Azure API Apps – Configuration with Environment Variables

I’ve been digging into API Apps (and Logic Apps) in Azure App Service recently. If you’ve not looked at API Apps, they build on top of Web Apps (formerly known as Web Sites) but add a few extra bits of goodness, one example is that they are added as API Connectors in your subscription and can be orchestrated using Logic Apps Smile

I’m a big fan of Web Apps, so like the fact that API Apps builds on top of this as a platform. When working with config settings I often put connection strings, keys, etc in environment variables in the environment that they relate to. This not only simplifies the deployment (as there’s no config file transformation to worry about), but means that I don’t have to put secrets into a config file that I’m commiting to source control!

API Apps are Web Apps

I mentioned that API Apps build on Web Apps. All good there. Except that I when I was deploying my app and trying to set the environment variables for my config, I couldn’t find the magic page in the portal.

In Web Apps, I navigate to the blade for the Web App, click Settings and then Appliaction Settings to get to the App Settings:


However, if you do the same for an API App you get to a rather different set of options with no App Settings in site!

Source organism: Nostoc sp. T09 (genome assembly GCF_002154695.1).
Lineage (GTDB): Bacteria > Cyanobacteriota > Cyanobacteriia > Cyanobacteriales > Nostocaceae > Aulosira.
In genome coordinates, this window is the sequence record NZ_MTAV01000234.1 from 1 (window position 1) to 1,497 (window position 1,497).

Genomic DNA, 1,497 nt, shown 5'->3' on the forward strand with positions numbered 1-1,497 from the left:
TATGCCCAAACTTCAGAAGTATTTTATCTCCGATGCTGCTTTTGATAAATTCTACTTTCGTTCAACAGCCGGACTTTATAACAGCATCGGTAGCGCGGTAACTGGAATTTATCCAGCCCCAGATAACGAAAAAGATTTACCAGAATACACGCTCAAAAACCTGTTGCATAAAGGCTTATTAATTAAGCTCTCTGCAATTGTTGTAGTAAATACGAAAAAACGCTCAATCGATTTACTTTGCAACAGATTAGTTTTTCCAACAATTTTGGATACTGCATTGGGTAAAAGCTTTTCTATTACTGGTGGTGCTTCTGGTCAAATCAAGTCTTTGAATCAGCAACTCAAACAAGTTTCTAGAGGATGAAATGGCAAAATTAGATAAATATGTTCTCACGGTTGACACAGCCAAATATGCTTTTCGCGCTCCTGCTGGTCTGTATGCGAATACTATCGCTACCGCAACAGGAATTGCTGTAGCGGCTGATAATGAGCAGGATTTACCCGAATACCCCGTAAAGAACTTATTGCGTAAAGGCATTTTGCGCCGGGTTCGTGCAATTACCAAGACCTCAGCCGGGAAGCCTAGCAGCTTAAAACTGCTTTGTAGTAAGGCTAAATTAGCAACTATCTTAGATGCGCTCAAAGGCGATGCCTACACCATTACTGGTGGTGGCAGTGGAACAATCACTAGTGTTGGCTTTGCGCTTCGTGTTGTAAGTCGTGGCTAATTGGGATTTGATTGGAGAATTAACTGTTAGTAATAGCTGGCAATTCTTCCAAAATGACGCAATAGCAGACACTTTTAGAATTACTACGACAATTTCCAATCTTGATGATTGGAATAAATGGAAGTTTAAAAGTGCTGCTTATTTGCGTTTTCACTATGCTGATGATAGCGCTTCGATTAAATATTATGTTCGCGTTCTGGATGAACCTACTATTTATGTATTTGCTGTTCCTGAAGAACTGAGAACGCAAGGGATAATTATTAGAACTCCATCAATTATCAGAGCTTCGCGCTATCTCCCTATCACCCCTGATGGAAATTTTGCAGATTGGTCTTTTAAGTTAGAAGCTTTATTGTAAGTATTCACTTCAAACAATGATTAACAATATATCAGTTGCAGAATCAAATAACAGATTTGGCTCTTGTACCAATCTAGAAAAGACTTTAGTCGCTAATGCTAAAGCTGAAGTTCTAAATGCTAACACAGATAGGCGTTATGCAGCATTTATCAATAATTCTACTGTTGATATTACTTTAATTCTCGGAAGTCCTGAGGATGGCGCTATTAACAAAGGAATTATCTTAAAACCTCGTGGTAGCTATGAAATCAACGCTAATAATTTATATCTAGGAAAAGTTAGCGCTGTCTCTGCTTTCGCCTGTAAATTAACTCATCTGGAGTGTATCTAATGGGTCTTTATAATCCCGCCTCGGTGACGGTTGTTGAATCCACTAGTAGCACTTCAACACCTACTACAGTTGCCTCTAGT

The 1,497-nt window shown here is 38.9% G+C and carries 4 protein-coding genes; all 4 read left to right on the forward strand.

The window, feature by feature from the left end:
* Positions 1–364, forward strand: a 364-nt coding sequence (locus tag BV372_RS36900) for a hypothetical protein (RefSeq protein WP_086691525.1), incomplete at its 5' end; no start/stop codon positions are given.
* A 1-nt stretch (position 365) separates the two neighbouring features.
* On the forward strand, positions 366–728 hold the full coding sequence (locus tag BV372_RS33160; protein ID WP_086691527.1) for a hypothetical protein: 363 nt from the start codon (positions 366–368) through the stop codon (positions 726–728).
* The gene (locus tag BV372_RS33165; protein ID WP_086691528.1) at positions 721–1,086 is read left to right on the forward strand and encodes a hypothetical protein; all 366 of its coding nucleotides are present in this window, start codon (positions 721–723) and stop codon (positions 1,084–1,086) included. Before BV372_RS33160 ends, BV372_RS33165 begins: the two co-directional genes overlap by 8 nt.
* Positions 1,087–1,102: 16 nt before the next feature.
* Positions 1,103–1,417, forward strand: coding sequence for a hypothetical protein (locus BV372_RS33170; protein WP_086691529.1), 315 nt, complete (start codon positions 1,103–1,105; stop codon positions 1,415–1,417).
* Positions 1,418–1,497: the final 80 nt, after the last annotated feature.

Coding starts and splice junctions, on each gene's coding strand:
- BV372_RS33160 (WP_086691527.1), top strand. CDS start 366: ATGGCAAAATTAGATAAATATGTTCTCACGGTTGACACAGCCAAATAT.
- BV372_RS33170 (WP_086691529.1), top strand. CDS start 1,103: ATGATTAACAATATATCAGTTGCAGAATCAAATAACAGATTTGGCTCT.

At this point I scratched my head a little, and started to wonder whether the underlying Web App had been abstracted away Sad smile

Fortunately I was set straight by the gastermeister who showed me a small, but important, link on the API App blade:


Just in case you missed it (like me), I’ve circled the “API app host” link. This link takes you to the blade for the underlying Web App, and from there you can drill into all the settings for your Web App (e.g. the Application Settings). Happy times!

Aside: Working with environment variables

In ASP.NET 5 working with environment variable config is wonderful as there is built in support for this:

Configuration = new Configuration()

In Web Apps, custom settings you create (in the portal or the API) end up as environment variables with an “APPSETTING_” prefix. So a setting of “MyConfig” ends up as “APPSETTING_MyConfig”. ASP.NET 5 also makes this easy to deal with as we can specify a prefix for the environment variables!

Configuration = new Configuration()

When you do this the config system only uses environment variables that have the prefix, and it strips off the prefix. So asking for “MyConfig” will use the value of the “APPSETTING_MyConfig” environment variable if it exists.

When I’m working with pre-ASP.NET 5 then I tend to just use a small helper that wraps the AppSettings.

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